Following the award-winning success of his adaptation of Anthony Trollope's
The Way We Live Now, Andrew Davies brings a surprisingly new perspective
in his reworking of Trollope's searing novel, He Knew He Was Right.
"This is an unusual Trollope," says Davies. "A dark and edgy central
story about a young glamorous couple whose marriage goes disastrously
wrong because of the husband's insecurity and jealousy.
"It feels startlingly modern - it's Trollope's take on the Othello
story, and the subject of sexual jealousy is a timeless and universal
one. Almost all of us have had experience of it by the time we've grown
Jane Tranter, BBC Controller of Drama Commissioning, says "Andrew
Davies brings to He Knew He Was Right the same modern resonance which
he brought to the world of business and finance in The Way We Live Now.
"Oliver Dimsdale and Laura Fraser are perfectly cast as this beautiful,
madly in love young couple who, through a kernel of mistrust and lack
of communication, head inexorably for disaster."
A fresh young cast of talented actors brings the tale to life:
Oliver Dimsdale, recently seen as the poet Shelley
in Byron, is Louis Trevelyan, a young man who refuses to believe his
wife is not having an affair;
Laura Fraser, star of the forthcoming movie 16 Years
of Alcohol, is his spirited independent wife Emily, the epitome of a
very modern heroine;
Christina Cole plays her sister Nora, who has to choose
between marrying for money or marrying for love and
Stephen Campbell Moore, one of the stars of Stephen
Fry's Bright Young Things and Byron, is Hugh Stanbury, one of the suitors
competing against the odds for Nora's hand in marriage.
Alongside the dark and thrilling central story, the drama also has
great wit and warmth, provided by a cast of strongly-drawn characters
whose stories reflect the central theme of human relationships.
The proud and ridiculous Reverend Gibson (David Tennant)
struggles to choose between sisters Arabella and Camilla French (Fenella
Woolgar, Claudie Blakley), who are both desperate
to marry him; the fiercely comic Aunt Stanbury (Anna Massey)
is never happier than when meddling in the affairs of others; and the
incomparable Bozzle (Ron Cook) is one of fiction's
first and most memorably seedy private eyes.
Bill Nighy, fresh from his success in State of Play
and Love Actually, is the devilish Colonel Osborne, a man whose reputation
leaves no lady safe; Patsy Palmer makes a rare foray
into period drama as Bozzle's wife; and a strong supporting cast includes
Geoffrey Palmer, Geraldine James,
John Alderton, Joanna David and James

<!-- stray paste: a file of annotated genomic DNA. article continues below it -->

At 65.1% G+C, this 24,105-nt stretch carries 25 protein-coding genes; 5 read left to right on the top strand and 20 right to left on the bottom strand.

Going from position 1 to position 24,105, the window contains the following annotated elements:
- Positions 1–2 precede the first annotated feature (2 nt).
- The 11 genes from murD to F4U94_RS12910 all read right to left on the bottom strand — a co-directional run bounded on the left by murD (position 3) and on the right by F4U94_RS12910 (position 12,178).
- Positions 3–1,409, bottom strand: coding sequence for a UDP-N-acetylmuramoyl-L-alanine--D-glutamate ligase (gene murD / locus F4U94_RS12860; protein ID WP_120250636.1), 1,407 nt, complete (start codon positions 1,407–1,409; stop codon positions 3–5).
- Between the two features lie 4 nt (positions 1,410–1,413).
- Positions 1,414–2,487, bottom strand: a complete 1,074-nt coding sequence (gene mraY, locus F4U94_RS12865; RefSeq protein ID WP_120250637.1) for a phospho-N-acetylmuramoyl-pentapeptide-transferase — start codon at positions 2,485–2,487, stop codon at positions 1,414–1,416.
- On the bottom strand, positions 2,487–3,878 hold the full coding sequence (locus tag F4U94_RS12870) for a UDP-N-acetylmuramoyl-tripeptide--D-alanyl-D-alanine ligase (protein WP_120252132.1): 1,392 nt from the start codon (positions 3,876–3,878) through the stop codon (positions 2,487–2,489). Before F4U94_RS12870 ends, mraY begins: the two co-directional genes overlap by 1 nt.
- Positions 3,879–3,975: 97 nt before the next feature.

Davies says: "He Knew He Was Right is about a strong woman who is
seeking to make her own decisions and lead her own life, and a rather
fragile man who can't stand up to her.
"That strikes all sorts of chords today. I detect a crisis of
confidence in men as women are succeeding at everything.
"This novel has a lot of confident women discovering themselves
and making their own choices.
"Most 19th century novels tend not to deal with marriage at all,"
Davies continues. "It's got lots of modern parallels, such as a husband
abducting his son and taking him abroad.
"The audience will recognise all sorts of ways the conflict develops
as the behaviour of the couple is the sort we see today in divorce courts
and read about in tabloid newspapers.
"This novel also has some of the richest comic characters and one
of the funniest sub-plots that I've ever come across.
"The story of Mr Gibson, the unreliable young vicar who flirts
with the two silly French sisters without any apparent intention of
becoming betrothed to either of them, is inspired. His comeuppance is
Although Davies was a lecturer in English literature before he became
a full time writer in the 1970s, by his own admission he came late to
the works of Anthony Trollope.
"Through the 70s and 80s I'd greatly enjoyed watching The Pallisers
and The Barchester Chronicles on television without particularly wanting
to read the books.
"I got into Trollope through his more unusual novels - The Way
We Live Now and He Knew He Was Right are not typical of his work, but
I'm becoming a straightforward fan and I'm really looking forward to
gradually reading his entire output."
Which means Davies will make his way through Trollope's 47 books.
"Trollope seems to have preferred women who were gentle, like his docile